I Write What I Like: Selected Writings

By Steve Biko, Desmond Tutu

2,317 ratings - 4.34* vote

"The most potent weapon in the hands of the oppressor is the mind of the oppressed." Like all of Steve Biko's writings, those words testify to the passion, courage, and keen insight that made him one of the most powerful figures in South Africa's struggle against apartheid. They also reflect his conviction that black people in South Africa could not be liberated until they "The most potent weapon in the hands of the oppressor is the mind of the oppressed." Like all of

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Book details

Paperback, 216 pages
September 1st 2002 by University of Chicago Press

(first published 1978)

Original Title
I Write What I Like: Selected Writings
ISBN
0226048977 (ISBN13: 9780226048970)
Edition Language
English

Community Reviews

Tim

I live in the city where he was murdered. Some people here don't like it when i voice the notion that we still bear a collective shame over this. They don't like most of the notions I voice, come to think of it. I read this book in Dublin in 1993, when I spent a year wandering aimlessly around Europe while my country burned. It's hard to believe he was in his twenties when he wrote most of these things. His thinking was way ahead of his time. I find it terribly sad how the ANC never mentions him (he wasn't an ANC man). What he said is way too important to be ignored like that.

There should be a statue of him here in this town to remind us. But no. Instead they want to change it's name to Mandela Bay, even though Mr Mandela barely ever set foot here.

Paul

A collection of writings by Steve Biko, remarkable, perceptive and articulate. Biko was an icon for those of us on the left when I was at university and developing my political thinking. Killed whilst in custody at the age of thirty, he is often regarded as one of the foremost thinkers about racism and was influential in the development of the Black Consciousness Movement. Biko was an anti-apartheid activist and African socialist. In 1968 he helped to found the South African Students Organisation (SASO). He was also involved in the founding of the Black People’s Convention (BPC). His life is depicted in the film Cry Freedom, Denzel Washington playing Biko.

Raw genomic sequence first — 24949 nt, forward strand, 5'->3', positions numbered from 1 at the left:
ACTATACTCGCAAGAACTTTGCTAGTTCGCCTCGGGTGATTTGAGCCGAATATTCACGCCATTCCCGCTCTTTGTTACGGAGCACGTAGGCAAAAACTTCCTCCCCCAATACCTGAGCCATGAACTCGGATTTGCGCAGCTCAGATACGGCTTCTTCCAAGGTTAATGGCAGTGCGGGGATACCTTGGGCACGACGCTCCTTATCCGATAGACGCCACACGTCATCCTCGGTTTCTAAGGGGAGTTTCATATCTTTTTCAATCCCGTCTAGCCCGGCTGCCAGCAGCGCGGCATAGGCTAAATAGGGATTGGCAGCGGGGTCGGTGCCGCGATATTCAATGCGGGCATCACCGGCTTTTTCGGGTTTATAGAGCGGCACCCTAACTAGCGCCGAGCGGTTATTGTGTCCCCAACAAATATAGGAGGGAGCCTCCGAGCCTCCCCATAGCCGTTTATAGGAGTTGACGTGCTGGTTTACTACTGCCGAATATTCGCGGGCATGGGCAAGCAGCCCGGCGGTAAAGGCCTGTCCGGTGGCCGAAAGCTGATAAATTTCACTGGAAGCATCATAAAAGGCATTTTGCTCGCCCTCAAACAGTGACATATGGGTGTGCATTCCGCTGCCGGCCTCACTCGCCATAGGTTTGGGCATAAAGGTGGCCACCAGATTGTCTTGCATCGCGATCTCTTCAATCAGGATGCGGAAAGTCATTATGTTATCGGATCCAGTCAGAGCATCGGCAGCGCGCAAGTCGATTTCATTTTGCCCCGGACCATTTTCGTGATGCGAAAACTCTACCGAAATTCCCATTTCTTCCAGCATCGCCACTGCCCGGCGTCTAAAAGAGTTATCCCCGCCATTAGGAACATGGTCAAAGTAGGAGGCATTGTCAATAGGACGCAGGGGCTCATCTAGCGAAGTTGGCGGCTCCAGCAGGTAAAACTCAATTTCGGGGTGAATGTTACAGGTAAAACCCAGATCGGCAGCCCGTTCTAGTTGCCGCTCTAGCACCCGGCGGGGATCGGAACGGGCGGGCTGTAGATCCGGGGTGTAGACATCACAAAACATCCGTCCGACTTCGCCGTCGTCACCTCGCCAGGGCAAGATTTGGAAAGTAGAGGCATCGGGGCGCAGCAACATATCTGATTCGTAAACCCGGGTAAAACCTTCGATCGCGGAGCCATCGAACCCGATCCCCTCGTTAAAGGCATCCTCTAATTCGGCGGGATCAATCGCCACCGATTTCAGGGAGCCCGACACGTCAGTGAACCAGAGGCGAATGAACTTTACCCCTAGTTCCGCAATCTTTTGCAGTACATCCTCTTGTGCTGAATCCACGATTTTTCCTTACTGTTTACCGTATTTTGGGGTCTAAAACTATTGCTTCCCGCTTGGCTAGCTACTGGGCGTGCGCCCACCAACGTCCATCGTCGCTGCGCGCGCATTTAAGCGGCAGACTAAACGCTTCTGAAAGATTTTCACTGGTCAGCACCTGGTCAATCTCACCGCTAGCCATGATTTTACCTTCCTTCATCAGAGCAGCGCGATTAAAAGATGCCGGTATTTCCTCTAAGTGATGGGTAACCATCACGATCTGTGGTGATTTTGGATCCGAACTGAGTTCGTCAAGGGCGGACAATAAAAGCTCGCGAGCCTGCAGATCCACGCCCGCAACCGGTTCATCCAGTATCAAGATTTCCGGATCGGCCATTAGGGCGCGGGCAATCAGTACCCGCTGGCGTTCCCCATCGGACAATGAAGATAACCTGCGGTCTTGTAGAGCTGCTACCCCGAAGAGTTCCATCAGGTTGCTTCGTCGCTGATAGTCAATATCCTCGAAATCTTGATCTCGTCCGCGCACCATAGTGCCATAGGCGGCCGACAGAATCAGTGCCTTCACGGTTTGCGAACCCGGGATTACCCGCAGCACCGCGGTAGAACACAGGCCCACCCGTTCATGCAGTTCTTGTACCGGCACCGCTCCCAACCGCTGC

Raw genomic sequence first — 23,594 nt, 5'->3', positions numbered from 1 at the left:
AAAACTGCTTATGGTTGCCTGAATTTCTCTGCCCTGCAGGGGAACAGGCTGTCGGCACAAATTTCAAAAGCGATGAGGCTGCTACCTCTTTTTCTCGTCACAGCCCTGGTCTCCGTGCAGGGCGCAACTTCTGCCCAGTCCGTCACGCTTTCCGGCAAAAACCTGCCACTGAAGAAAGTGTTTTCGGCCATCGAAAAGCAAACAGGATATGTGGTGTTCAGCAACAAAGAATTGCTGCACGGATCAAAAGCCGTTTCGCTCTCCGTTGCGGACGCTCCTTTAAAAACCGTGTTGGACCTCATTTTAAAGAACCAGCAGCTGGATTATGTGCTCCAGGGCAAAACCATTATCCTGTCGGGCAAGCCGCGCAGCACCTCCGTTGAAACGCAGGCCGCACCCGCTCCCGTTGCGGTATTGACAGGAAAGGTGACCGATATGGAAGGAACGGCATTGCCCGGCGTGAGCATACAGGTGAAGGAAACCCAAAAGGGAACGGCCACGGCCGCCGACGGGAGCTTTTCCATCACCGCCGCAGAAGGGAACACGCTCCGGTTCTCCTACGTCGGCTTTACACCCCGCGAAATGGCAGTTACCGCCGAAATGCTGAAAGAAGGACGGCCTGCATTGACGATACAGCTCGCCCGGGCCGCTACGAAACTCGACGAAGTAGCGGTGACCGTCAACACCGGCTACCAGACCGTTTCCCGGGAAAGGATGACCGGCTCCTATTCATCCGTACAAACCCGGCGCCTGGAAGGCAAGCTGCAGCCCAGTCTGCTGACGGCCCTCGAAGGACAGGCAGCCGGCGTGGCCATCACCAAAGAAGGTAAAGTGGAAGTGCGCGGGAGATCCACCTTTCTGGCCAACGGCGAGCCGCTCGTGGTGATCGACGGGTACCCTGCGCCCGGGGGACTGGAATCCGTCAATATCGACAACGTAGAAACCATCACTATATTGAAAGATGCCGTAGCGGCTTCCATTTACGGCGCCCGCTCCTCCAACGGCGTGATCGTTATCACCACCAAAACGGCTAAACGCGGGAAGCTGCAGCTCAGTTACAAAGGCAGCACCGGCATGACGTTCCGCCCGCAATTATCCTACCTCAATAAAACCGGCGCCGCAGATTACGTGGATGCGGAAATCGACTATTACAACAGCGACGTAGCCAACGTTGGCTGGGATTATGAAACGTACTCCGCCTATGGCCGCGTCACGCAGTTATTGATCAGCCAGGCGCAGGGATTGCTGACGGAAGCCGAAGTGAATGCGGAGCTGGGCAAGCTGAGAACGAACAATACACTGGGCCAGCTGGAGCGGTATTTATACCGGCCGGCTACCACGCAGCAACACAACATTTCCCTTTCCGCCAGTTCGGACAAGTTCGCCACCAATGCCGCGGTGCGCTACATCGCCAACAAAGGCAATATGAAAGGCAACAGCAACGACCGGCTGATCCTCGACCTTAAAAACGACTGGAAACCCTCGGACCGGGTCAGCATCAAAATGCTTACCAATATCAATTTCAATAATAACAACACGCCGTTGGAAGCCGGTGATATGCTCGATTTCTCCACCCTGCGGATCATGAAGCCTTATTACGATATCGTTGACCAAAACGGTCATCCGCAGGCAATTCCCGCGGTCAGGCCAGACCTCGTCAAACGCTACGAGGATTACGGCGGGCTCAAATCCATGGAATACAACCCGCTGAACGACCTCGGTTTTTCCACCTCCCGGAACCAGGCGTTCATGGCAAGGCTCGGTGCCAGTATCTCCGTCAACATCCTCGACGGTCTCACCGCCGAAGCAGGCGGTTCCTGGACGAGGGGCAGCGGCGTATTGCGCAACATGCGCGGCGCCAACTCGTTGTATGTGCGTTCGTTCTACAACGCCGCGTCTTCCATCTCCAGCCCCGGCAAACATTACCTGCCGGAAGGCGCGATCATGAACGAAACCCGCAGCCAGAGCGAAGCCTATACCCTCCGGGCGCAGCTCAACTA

Biko outlines the development of SASO and the BPC and the need for black people to organise themselves without the help or support of whites:
"Blacks are tired of standing at the touchlines of a game that they should we playing ... They want things for themselves and all by themselves"
He analyses white racism in the South African context and is critical of the role of white liberals in these terms:
"expecting the slave to work together with the slave-master's son to remove all the conditions leading to the former's enslavement"
He rejects white values as being inextricable from the culture of domination, exploitation and oppression and he argues the type of integration the liberals wanted was flawed:
"an integration based on exploitative values ... in which Black will compete with Black, using each other as rungs up a step ladder leading them to white values ... in which the Black person will have to prove himself/herself in terms of these values before meriting acceptance and ultimate assimilation, and in which the poor will grow poorer and the rich richer in a country where the poor have always been Black"
He also articulates the philosophy and rationale of Black Consciousness. The most powerful parts of the book are the two chapters at the end which are transcripts of Biko’s cross examination in court where he very clearly outlines his philosophy and political aims:
‘There is no running away from the fact that now in South Africa there is such an ill distribution of wealth that any form of political freedom which does not touch on the proper distribution of wealth will be meaningless. The white have locked up within a small minority of themselves the greater proportion of the country’s wealth. If we have a mere change of face of those in governing positions what is likely to happen is that black people will continue to be poor, and you will see a few blacks filtering through into the so-called bourgeoisie. Our society will be run almost as of yesterday. So for meaningful change to appear there needs to be an attempt at reorganising the whole economic pattern and economic policies within this particular country.’
Those who knew Biko reflect on how intelligent and articulate he was and how keenly his loss was felt.
It has been noted that Biko did not really see a role for feminism in the Black Consciousness movement. I am sure his views would have developed had he lived, but nevertheless it is worth bearing in mind.
His reflection on death at the end is telling:
“You are either alive and proud or you are dead, and when you are dead you can’t care anyway. And your method of death can itself be a politicizing thing. So I said to them, listen, if you guys want to do this your way, you have got to handcuff me and bind my feet together, so that I can’t respond. If you allow me to respond I’m certainly going to respond. And I’m afraid you may have to kill me in the process even if its not your intention.”

Mark